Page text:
Electric buses save cities’ air quality– and money

by Kristoffer Tigue, InsideClimate News

In the coastal city of Gulfport, Mississippi, the state’s first fully-electric bus will soon be cruising through the city’s downtown streets.

The same goes for Portland, Maine—it just received a grant to buy that state’s first two e-buses, which are set to roll out in 2021. And Wichita expects to have Kansas’ first operating electric bus picking up passengers as early as this month after receiving a federal grant.

As cities and states across the country set ambitious mid-century climate change goals for the first time and as prices for lithium-ion batteries plummet, a growing number of transit agencies are stepping up efforts to replace dirtier diesel buses with electric ones.

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In shift to electric bus, it’s China ahead of U.S. 421,000 to 300

by Brian Eckhouse, Bloomberg

Plodding down DeKalb Avenue in Brooklyn is a bus moving under the power of an eerily quiet motor. It looks newer than most buses on the route, with a vivid digital display facing the driver and doors that part with a futuristic pneumatic swoosh. Commuters trundling aboard at rush hour don’t seem to realize this is one of the few electric buses—300 last year, to be exact—in America.

In China, an electric bus wouldn’t be unusual at all. Out of almost 425,000 e-buses worldwide at the end of last year, some 421,000 were in China. The global e-bus fleet grew about 32% in 2018, according to a BloombergNEF report released Wednesday, with the vast majority hitting the road in China. Europe had only 2,250 electric buses, by BNEF’s count.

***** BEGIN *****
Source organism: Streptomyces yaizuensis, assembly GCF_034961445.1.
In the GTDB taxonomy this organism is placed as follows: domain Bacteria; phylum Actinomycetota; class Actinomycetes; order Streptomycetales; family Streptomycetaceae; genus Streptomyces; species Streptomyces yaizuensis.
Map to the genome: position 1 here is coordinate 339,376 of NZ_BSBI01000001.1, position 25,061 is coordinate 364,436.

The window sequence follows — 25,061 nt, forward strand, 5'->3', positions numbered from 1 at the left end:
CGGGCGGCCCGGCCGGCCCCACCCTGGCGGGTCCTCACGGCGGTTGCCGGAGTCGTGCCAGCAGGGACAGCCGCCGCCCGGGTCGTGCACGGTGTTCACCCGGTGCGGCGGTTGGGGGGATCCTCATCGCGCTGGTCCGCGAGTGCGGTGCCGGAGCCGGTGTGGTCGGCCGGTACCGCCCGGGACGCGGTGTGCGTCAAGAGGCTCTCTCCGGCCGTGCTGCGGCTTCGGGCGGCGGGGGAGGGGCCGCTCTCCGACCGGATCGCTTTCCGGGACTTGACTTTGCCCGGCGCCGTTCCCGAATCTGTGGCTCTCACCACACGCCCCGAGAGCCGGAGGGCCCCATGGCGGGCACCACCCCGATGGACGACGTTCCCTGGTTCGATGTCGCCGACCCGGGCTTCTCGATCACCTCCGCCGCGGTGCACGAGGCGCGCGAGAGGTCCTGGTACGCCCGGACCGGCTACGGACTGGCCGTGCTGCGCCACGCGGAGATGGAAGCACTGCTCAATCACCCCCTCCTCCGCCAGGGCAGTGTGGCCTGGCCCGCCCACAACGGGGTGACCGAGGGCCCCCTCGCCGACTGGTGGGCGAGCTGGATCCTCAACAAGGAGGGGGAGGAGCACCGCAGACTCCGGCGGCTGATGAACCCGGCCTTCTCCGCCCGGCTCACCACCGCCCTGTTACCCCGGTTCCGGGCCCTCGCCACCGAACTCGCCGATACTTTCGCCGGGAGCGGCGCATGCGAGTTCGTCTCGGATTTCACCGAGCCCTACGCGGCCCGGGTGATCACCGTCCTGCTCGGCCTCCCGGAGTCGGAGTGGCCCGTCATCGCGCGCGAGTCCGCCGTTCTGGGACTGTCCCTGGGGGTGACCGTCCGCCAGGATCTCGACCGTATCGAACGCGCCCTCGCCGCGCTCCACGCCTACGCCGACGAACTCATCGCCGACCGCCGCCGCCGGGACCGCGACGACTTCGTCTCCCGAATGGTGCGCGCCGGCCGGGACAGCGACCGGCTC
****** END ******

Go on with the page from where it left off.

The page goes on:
China’s municipal e-bus fleet is projected to rise to more than 600,000 by 2025, according to BNEF, at a time when the U.S. is expected to have nearly 5,000. “There’s no industrial policy in the U.S. for e-buses,” said Nick Albanese, a New York-based analyst at BNEF. “So unless the U.S. manages to become a big exporter of e-buses, China will continue to stand apart.”

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Electric buses offer massive climate savings

Electric buses can reduce carbon emissions and fossil fuel consumption more quickly than cars. Far more quickly! Not only is as bus obviously much bigger than a car, it spends the better part of the day on the move, while cars are parked 95% of the time. Whereas the average passenger car travels between 10-12,000 miles per year, the average transit bus covers three times that distance, logging over 35,000 miles in a normal year of operation. Buses also often run on dirty diesel fuel, making the switch to electric even more of a win-win.

Recognizing the enormous environmental, public health and economic benefits of switching buses to clean, all-electric technology, California recently passed regulations that will require all buses to be electric by 2040. The last diesel bus in the State will be sold no later than 2030, and by 2040 all transit buses in the State will be 100% electric.

And that’s big news!

In case you think the technology is not there, or that the technical challenges will be too great, we just need to look to the Chinese city of Shenzen, which is the gateway from Hong Kong to mainland China, and has a population of over 12 million. Facing growing health care costs and economic disruption from their high levels of pollution, the City government committed in 2009 to transitioning their bus fleet from diesel to electric, and recently completed the task. How many new electric buses is that? Over 16,000!